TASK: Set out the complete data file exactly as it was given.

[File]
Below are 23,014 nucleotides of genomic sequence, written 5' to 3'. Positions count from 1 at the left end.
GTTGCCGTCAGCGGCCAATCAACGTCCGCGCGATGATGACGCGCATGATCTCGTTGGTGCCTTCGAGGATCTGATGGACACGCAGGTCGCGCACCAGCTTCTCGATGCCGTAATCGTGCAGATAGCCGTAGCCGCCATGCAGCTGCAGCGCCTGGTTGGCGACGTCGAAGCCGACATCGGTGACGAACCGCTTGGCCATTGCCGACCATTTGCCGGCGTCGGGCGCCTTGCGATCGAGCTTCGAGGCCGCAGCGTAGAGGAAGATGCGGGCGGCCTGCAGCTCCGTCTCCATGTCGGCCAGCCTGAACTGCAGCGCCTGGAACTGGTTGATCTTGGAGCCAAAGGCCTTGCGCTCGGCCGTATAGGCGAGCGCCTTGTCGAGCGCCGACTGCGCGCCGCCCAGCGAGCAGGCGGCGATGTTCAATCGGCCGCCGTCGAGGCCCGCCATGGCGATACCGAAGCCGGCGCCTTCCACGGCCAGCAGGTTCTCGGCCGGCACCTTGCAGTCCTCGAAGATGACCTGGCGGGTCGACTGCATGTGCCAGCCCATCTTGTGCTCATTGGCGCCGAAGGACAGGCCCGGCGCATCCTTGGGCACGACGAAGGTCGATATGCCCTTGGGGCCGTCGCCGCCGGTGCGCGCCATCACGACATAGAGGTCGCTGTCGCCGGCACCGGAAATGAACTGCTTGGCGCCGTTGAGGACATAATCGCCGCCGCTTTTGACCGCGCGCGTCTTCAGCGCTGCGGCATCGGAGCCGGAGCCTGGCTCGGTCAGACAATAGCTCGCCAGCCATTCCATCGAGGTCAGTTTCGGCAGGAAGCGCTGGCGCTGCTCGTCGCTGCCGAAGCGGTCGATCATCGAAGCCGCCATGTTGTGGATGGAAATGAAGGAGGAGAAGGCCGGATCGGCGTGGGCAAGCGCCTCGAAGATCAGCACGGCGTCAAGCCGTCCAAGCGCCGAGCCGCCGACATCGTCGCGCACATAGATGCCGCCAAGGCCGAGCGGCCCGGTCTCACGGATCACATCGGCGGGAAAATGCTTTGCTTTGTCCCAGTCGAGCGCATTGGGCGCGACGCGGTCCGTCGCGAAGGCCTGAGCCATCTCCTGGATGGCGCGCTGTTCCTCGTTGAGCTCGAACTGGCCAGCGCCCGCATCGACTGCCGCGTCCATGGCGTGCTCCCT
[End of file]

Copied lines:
Below are 23,014 nucleotides of genomic sequence, written 5' to 3'. Positions count from 1 at the left end.
GTTGCCGTCAGCGGCCAATCAACGTCCGCGCGATGATGACGCGCATGATCTCGTTGGTGCCTTCGAGGATCTGATGGACACGCAGGTCGCGCACCAGCTTCTCGATGCCGTAATCGTGCAGATAGCCGTAGCCGCCATGCAGCTGCAGCGCCTGGTTGGCGACGTCGAAGCCGACATCGGTGACGAACCGCTTGGCCATTGCCGACCATTTGCCGGCGTCGGGCGCCTTGCGATCGAGCTTCGAGGCCGCAGCGTAGAGGAAGATGCGGGCGGCCTGCAGCTCCGTCTCCATGTCGGCCAGCCTGAACTGCAGCGCCTGGAACTGGTTGATCTTGGAGCCAAAGGCCTTGCGCTCGGCCGTATAGGCGAGCGCCTTGTCGAGCGCCGACTGCGCGCCGCCCAGCGAGCAGGCGGCGATGTTCAATCGGCCGCCGTCGAGGCCCGCCATGGCGATACCGAAGCCGGCGCCTTCCACGGCCAGCAGGTTCTCGGCCGGCACCTTGCAGTCCTCGAAGATGACCTGGCGGGTCGACTGCATGTGCCAGCCCATCTTGTGCTCATTGGCGCCGAAGGACAGGCCCGGCGCATCCTTGGGCACGACGAAGGTCGATATGCCCTTGGGGCCGTCGCCGCCGGTGCGCGCCATCACGACATAGAGGTCGCTGTCGCCGGCACCGGAAATGAACTGCTTGGCGCCGTTGAGGACATAATCGCCGCCGCTTTTGACCGCGCGCGTCTTCAGCGCTGCGGCATCGGAGCCGGAGCCTGGCTCGGTCAGACAATAGCTCGCCAGCCATTCCATCGAGGTCAGTTTCGGCAGGAAGCGCTGGCGCTGCTCGTCGCTGCCGAAGCGGTCGATCATCGAAGCCGCCATGTTGTGGATGGAAATGAAGGAGGAGAAGGCCGGATCGGCGTGGGCAAGCGCCTCGAAGATCAGCACGGCGTCAAGCCGTCCAAGCGCCGAGCCGCCGACATCGTCGCGCACATAGATGCCGCCAAGGCCGAGCGGCCCGGTCTCACGGATCACATCGGCGGGAAAATGCTTTGCTTTGTCCCAGTCGAGCGCATTGGGCGCGACGCGGTCCGTCGCGAAGGCCTGAGCCATCTCCTGGATGGCGCGCTGTTCCTCGTTGAGCTCGAACTGGCCAGCGCCCGCATCGACTGCCGCGTCCATGGCGTGCTCCCT